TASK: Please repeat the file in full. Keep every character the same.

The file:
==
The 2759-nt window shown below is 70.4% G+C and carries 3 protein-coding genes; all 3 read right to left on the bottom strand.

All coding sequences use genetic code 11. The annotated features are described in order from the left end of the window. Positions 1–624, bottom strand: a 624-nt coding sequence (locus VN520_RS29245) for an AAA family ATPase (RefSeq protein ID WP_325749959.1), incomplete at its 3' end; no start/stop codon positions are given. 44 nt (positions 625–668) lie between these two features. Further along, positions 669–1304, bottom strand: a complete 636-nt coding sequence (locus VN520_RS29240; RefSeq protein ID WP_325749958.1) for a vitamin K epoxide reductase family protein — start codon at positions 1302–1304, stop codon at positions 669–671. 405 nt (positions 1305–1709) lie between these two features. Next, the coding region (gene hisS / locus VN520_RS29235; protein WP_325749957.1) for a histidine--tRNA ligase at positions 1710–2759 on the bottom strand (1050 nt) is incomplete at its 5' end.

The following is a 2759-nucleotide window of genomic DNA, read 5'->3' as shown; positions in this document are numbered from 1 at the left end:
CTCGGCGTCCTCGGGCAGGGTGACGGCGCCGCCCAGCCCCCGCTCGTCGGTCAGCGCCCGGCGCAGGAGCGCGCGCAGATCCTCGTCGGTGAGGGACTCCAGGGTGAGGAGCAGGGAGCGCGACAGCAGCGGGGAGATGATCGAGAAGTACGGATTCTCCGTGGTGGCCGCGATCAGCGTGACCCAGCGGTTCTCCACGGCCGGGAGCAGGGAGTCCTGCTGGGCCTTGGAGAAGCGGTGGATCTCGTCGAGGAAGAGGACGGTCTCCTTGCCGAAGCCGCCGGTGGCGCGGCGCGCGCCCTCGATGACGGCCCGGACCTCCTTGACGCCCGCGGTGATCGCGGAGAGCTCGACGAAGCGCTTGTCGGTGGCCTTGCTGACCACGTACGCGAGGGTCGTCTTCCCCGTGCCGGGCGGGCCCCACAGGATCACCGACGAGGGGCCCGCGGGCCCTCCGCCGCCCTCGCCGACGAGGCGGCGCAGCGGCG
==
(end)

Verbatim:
The 2759-nt window shown below is 70.4% G+C and carries 3 protein-coding genes; all 3 read right to left on the bottom strand.

All coding sequences use genetic code 11. The annotated features are described in order from the left end of the window. Positions 1–624, bottom strand: a 624-nt coding sequence (locus VN520_RS29245) for an AAA family ATPase (RefSeq protein ID WP_325749959.1), incomplete at its 3' end; no start/stop codon positions are given. 44 nt (positions 625–668) lie between these two features. Further along, positions 669–1304, bottom strand: a complete 636-nt coding sequence (locus VN520_RS29240; RefSeq protein ID WP_325749958.1) for a vitamin K epoxide reductase family protein — start codon at positions 1302–1304, stop codon at positions 669–671. 405 nt (positions 1305–1709) lie between these two features. Next, the coding region (gene hisS / locus VN520_RS29235; protein WP_325749957.1) for a histidine--tRNA ligase at positions 1710–2759 on the bottom strand (1050 nt) is incomplete at its 5' end.

The following is a 2759-nucleotide window of genomic DNA, read 5'->3' as shown; positions in this document are numbered from 1 at the left end:
CTCGGCGTCCTCGGGCAGGGTGACGGCGCCGCCCAGCCCCCGCTCGTCGGTCAGCGCCCGGCGCAGGAGCGCGCGCAGATCCTCGTCGGTGAGGGACTCCAGGGTGAGGAGCAGGGAGCGCGACAGCAGCGGGGAGATGATCGAGAAGTACGGATTCTCCGTGGTGGCCGCGATCAGCGTGACCCAGCGGTTCTCCACGGCCGGGAGCAGGGAGTCCTGCTGGGCCTTGGAGAAGCGGTGGATCTCGTCGAGGAAGAGGACGGTCTCCTTGCCGAAGCCGCCGGTGGCGCGGCGCGCGCCCTCGATGACGGCCCGGACCTCCTTGACGCCCGCGGTGATCGCGGAGAGCTCGACGAAGCGCTTGTCGGTGGCCTTGCTGACCACGTACGCGAGGGTCGTCTTCCCCGTGCCGGGCGGGCCCCACAGGATCACCGACGAGGGGCCCGCGGGCCCTCCGCCGCCCTCGCCGACGAGGCGGCGCAGCGGCG